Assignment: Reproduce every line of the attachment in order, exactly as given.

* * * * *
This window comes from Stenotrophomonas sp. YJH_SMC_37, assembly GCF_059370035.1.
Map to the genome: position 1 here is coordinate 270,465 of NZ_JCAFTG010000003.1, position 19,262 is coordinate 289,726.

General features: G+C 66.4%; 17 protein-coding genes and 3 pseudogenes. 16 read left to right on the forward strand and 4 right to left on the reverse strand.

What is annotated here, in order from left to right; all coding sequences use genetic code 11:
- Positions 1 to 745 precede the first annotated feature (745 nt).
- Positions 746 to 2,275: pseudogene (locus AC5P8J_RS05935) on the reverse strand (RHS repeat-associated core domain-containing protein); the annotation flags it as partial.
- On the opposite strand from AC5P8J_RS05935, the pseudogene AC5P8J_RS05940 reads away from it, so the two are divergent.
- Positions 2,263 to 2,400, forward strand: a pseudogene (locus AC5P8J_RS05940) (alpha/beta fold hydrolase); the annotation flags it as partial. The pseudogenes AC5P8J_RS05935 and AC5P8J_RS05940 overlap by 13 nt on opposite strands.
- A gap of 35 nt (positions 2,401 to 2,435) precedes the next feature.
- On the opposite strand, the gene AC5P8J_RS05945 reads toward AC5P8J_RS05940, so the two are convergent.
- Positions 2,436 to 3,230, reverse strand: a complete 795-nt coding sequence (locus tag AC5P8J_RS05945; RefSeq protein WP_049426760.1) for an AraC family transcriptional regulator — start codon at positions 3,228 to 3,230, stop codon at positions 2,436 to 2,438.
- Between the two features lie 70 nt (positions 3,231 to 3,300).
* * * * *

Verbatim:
This window comes from Stenotrophomonas sp. YJH_SMC_37, assembly GCF_059370035.1.
Map to the genome: position 1 here is coordinate 270,465 of NZ_JCAFTG010000003.1, position 19,262 is coordinate 289,726.

General features: G+C 66.4%; 17 protein-coding genes and 3 pseudogenes. 16 read left to right on the forward strand and 4 right to left on the reverse strand.

What is annotated here, in order from left to right; all coding sequences use genetic code 11:
- Positions 1 to 745 precede the first annotated feature (745 nt).
- Positions 746 to 2,275: pseudogene (locus AC5P8J_RS05935) on the reverse strand (RHS repeat-associated core domain-containing protein); the annotation flags it as partial.
- On the opposite strand from AC5P8J_RS05935, the pseudogene AC5P8J_RS05940 reads away from it, so the two are divergent.
- Positions 2,263 to 2,400, forward strand: a pseudogene (locus AC5P8J_RS05940) (alpha/beta fold hydrolase); the annotation flags it as partial. The pseudogenes AC5P8J_RS05935 and AC5P8J_RS05940 overlap by 13 nt on opposite strands.
- A gap of 35 nt (positions 2,401 to 2,435) precedes the next feature.
- On the opposite strand, the gene AC5P8J_RS05945 reads toward AC5P8J_RS05940, so the two are convergent.
- Positions 2,436 to 3,230, reverse strand: a complete 795-nt coding sequence (locus tag AC5P8J_RS05945; RefSeq protein WP_049426760.1) for an AraC family transcriptional regulator — start codon at positions 3,228 to 3,230, stop codon at positions 2,436 to 2,438.
- Between the two features lie 70 nt (positions 3,231 to 3,300).